ANCHORAGE (KTUU) - According to Solid Waste Services in Anchorage, space is running out in the long term for the landfill in Eagle River.
General Manager, Mark Spafford says that if the city continues to deal with our trash without changing any methods, it’s estimated the remaining space will last about 42 years. To prolong what space is available, he said they are exploring the option of turning our garbage into energy.
The option being seriously considered is the construction of a Waste to Energy (WTE) facility. Simply put, it would involve spending between $300 to $400 million and around a decade of work to construct an incinerator capable of burning trash of all types and converting the heat into energy, according to Spafford.
“Basically it takes all the material that we can’t recycle that’s being thrown away,” Spafford said, “reduces it in volume by 90% and converts that energy in the material back into power.”
Based on waste habits in Anchorage, he estimates a WTE facility could produce enough energy to power somewhere around 25,000 homes per year. By putting ash in the landfill instead of solid waste, it’s predicted that the landfill could last another 179 years
The Anchorage City Assembly recently passed $100,000 to come out of SWS’s budget to fund a plan to see if it’s an idea that would make sense for the city according to assembly member Christopher Constant, who voted in favor of looking into it along with most of the assembly.
“It passed no problem,” Constant said about the bid. “It’s not a commitment to do this, to spend $300 million and grow this massive infrastructure. It’s the next step; look at the trash we have; look at the trash we would need to burn; how much energy would that create? Is it feasible? That’s where we are now.”
SWS has already conducted a pre-feasibility study alongside a consultant that they brought forward for the proposal to the assembly.
In that study, SWS outlines that it’s not a brand new type of technology and people have been burning garbage as an energy source since the ’60s. There have been 2,179 WTE facilities constructed around the world since 2018. It says most of them are in European countries and Japan. Here in the United States, there’s only 77.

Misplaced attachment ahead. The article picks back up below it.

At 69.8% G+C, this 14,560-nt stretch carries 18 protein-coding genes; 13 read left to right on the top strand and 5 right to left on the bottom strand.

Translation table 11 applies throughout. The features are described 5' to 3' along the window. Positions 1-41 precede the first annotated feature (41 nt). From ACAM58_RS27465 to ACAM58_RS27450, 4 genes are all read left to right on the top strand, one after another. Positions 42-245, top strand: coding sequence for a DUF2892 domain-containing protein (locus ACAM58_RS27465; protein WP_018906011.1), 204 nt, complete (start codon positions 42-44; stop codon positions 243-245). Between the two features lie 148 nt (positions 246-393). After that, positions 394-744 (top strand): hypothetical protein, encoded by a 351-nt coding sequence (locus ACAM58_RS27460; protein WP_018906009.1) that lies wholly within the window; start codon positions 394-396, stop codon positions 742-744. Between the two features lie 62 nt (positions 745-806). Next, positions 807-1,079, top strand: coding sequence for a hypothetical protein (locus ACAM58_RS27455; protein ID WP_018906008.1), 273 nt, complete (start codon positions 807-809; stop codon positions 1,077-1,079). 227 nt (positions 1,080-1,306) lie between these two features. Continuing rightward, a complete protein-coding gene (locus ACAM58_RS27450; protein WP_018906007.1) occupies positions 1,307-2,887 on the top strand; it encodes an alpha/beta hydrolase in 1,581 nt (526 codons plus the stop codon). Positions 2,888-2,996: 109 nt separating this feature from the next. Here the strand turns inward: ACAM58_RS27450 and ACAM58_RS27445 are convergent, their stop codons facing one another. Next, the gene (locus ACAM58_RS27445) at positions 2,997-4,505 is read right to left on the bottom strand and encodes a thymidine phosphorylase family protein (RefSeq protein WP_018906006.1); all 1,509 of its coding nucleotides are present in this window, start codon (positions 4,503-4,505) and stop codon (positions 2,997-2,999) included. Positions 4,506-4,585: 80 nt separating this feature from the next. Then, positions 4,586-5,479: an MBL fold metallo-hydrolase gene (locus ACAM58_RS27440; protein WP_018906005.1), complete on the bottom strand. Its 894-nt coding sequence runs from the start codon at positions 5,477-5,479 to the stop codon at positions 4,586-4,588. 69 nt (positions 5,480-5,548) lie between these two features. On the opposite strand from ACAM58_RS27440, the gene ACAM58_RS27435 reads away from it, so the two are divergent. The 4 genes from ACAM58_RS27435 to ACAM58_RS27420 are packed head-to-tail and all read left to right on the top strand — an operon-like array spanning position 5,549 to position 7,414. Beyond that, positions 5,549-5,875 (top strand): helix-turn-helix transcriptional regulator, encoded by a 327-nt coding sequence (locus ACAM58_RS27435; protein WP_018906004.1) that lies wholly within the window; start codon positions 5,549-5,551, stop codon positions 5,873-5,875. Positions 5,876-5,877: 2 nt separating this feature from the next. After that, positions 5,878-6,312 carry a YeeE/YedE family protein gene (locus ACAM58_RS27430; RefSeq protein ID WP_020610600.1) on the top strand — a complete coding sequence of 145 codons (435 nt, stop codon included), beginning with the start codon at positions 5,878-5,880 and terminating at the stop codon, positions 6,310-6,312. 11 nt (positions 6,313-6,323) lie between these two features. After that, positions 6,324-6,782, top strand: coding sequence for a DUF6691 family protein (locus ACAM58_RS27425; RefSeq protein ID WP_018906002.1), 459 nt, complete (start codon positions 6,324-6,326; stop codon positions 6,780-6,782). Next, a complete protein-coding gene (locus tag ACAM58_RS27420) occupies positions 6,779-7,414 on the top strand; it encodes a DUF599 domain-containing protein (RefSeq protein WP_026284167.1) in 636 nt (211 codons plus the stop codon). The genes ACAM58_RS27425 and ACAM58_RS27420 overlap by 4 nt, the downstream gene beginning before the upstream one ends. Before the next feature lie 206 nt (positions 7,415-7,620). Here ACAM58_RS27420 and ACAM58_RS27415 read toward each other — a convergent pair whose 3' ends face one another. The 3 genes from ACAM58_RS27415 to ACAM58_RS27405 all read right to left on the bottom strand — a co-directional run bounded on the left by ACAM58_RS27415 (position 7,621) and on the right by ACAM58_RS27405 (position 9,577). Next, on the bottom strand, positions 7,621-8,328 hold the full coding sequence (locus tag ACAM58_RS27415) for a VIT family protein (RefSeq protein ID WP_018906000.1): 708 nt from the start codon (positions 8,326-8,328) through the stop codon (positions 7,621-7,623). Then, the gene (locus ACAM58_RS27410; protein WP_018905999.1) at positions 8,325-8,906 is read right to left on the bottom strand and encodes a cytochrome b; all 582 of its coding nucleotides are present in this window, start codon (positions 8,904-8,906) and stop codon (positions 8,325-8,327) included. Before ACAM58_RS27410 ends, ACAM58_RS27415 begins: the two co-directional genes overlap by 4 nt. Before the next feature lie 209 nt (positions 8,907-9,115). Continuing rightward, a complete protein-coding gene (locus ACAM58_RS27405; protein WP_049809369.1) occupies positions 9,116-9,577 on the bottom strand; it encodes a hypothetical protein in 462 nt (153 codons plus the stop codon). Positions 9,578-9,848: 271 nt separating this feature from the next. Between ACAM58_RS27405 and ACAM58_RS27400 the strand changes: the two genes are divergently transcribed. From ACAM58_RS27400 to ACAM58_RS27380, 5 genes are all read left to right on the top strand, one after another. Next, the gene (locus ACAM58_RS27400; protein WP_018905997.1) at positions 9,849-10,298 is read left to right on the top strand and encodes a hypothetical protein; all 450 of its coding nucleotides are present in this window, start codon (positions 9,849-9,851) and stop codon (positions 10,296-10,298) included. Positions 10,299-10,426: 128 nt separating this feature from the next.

However, this method of dealing with garbage is up for debate in many of those places now. Groups like the New-England based Conservation Law Foundation claim the benefits of WTE facilities aren’t worth the health risks.
In a blog post , they state these facilities generate many toxic pollutants and carcinogens that are harmful to the communities around them. However, they do say much of their findings are based on some of the other incinerators, and that newer ones do a better job of minimizing them.
Constant said those worries and others have been coming up from the community.
“We’ve heard concerns from the community about the possibility of toxins being created or a failed regulatory scheme that could cause bad things to happen,” Constant said.
While there are environmental worries about the air, there is still the looming problem of landfills being a ‘precious natural resource,’ as Spafford puts it.
There’s just not a lot of places to put garbage in Anchorage. He said if the landfill fills up, the next generation would be paying four to five times the amount we do now.
It would mean taking to places like the Valley, who would first have to agree to accept all of the garbage. Spafford also said that the other option would be barging it out, which is very expensive.
Spafford said whether or not the feasibility plan over the next 90 days goes well, SWS has every intention of finding better ways to deal with trash through recycling and other means, but he feels very passionate this is the best option for Anchorage and surrounding communities.
“I consider it the ultimate recycling program,” he said. “A facility like this could literally burn all the garbage that’s on the rail-belt. They could ship us their garbage and we could burn it in a facility like this and solve the landfill issues for the state for a long time.”
Some have brought concerns to KTUU over the city giving the bid to SWS and their consultant without an RFP. The city explains the decision in a memo essentially stating that they had already done substantial legwork on the proposal.
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